In addition to reviewing the record, the appeals council will consider any additional evidence that is submitted. Your attorney may take this opportunity to offer new medical reports or a written opinion by a medical or vocational expert attesting to the severity of your disability.

It generally takes about a year to receive a decision from the appeals council. If the appeals council finds that the administrative law judge in your case failed to consider proper medical evidence or made another type of mistake, the appeals council will remand your claim for a second hearing. A remand occurs in approximately 20 percent of appealed cases. In cases where a clear error was committed by the administrative law judge, the appeals council will overturn the judge’s decision and order an award of benefits.

Federal Court: If your claim is denied by the Appeals Council, an appeal may be filed in federal court within 60 days of receiving written notice of the decision. If you decide to file an appeal in federal court, your lawyer will prepare a civil complaint and a statement of the facts and file it with the United States District Court for your region. Your attorney will write a legal brief in support of your claim for benefits and may present an argument in court as to why you are entitled to benefits.

Types of Social Security Disability Benefits Claims We Handle

Social Security Disability Insurance (referred to as SSD or SSDI): Social Security disability insurance provides benefits for people who have had to give up their jobs because they were unable to perform the required tasks; for example, because they had a mental or physical disability that prevented them from completing assignments.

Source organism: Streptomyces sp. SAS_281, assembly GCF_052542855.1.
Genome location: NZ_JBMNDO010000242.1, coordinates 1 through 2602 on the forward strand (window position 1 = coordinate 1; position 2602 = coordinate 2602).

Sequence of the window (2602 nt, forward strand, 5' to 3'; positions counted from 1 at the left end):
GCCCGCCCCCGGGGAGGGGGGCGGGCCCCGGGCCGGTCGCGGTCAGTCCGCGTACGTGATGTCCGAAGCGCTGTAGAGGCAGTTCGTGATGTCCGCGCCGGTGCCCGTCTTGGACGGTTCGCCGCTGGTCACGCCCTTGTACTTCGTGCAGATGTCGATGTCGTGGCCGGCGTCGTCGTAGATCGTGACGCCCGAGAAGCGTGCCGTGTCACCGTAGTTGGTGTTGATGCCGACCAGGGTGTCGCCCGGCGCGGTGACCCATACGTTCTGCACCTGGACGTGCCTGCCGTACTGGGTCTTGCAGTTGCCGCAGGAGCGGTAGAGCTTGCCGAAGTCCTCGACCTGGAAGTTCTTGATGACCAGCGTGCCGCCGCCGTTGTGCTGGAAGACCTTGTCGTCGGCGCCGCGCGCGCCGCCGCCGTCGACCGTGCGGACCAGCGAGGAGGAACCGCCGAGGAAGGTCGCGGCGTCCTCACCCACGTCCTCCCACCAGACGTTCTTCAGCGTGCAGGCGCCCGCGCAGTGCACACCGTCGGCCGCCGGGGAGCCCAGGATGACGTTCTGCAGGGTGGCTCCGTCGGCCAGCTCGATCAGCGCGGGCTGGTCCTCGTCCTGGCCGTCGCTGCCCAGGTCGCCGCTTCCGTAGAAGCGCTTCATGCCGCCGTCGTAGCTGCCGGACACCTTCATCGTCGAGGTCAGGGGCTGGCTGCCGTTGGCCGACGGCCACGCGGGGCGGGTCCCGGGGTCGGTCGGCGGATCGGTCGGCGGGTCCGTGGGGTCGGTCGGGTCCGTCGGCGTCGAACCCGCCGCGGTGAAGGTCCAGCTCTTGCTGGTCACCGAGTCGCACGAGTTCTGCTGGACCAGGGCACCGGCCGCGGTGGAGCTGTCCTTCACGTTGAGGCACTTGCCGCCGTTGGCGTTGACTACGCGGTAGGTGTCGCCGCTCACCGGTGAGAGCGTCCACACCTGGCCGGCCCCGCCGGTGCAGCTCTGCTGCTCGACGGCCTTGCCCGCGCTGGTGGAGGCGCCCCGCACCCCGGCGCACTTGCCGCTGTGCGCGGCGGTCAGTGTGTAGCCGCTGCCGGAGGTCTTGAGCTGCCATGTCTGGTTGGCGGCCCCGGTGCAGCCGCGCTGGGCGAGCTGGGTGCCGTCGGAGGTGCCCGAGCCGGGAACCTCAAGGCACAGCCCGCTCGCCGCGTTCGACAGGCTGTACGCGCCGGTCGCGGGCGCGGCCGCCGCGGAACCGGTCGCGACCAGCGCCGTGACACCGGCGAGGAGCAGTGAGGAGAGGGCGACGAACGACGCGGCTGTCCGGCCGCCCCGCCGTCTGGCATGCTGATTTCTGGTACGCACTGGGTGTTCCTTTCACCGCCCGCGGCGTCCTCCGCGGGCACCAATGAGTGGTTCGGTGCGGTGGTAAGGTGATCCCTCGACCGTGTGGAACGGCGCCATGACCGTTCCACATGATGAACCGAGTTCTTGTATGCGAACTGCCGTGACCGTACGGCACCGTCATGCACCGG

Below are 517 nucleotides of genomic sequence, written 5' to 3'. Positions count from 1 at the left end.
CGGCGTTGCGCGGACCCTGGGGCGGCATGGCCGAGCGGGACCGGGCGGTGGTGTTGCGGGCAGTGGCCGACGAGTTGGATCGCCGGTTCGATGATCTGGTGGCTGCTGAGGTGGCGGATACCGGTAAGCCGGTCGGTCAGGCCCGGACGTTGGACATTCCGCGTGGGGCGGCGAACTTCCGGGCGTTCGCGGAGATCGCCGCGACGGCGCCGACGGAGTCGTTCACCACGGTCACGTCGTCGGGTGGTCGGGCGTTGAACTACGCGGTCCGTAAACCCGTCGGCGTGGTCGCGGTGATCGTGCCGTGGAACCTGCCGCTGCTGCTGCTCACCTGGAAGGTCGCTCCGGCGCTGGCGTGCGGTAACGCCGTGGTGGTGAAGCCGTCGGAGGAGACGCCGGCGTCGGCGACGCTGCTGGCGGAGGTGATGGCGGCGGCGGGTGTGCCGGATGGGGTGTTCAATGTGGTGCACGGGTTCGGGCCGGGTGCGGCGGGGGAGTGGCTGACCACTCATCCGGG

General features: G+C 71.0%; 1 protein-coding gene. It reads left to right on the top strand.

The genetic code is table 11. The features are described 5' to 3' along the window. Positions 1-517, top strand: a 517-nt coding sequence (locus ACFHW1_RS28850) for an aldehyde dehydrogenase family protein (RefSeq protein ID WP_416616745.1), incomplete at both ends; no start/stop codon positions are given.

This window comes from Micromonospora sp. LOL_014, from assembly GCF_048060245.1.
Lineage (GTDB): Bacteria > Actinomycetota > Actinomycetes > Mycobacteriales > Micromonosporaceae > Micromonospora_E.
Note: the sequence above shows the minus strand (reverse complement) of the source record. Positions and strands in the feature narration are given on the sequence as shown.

For purposes of qualifying for a Social Security benefit, you are considered disabled if you cannot perform the essential functions of the job you held before suffering the disability. The SSA must also find that you are unable to work any job because of your medical condition. To be considered disabled, your medical condition must have lasted, or be expected to last, for at least one year. The amount of monthly compensation you receive is based on your Social Security earning record.

Supplemental Security Income (SSI): SSI is a need-based program intended to assist people with limited resources who are ages 65 or older or who have a disabling medical condition. In some cases, you may qualify for both Social Security disability benefits and SSI benefits. Generally, an individual qualifies for an SSI benefit if he or she has less than $2,000 in assets. A married couple may qualify for SSI if they have total assets of less than $3,000. For purposes of qualifying for SSI, the value of an applicant’s house and car is usually not included in determining total assets. SSI is also available to children with disabilities.

Disabled Adult Child Benefits (DAC): Disabled children between the ages of 18 and 22 may be eligible for benefits if one of the child’s parents is deceased or receives Social Security retirement or disability benefits.

Disabled Widow or Widower Benefits (DWB): The Social Security Administration provides benefits to widows or widowers ages 50 and older who develop a disability within seven years of their spouses’ deaths. To qualify for this benefit, the widow or widower must have been married to the deceased for a minimum of 10 years.

Contingency Fees: How Much Does a Lawyer Cost?

At Morgan & Morgan, the disability attorneys in our Jacksonville office are paid on a contingency-fee basis. Under a contingency-fee arrangement, your attorney only receives a fee if you qualify for benefits. Attorneys’ fees in Social Security claims are strictly regulated by the Social Security Administration, helping to ensure that hiring a disability attorney is a reasonable and affordable option.

To find out if our Social Security attorneys may be able to help you, fill out our free case review form.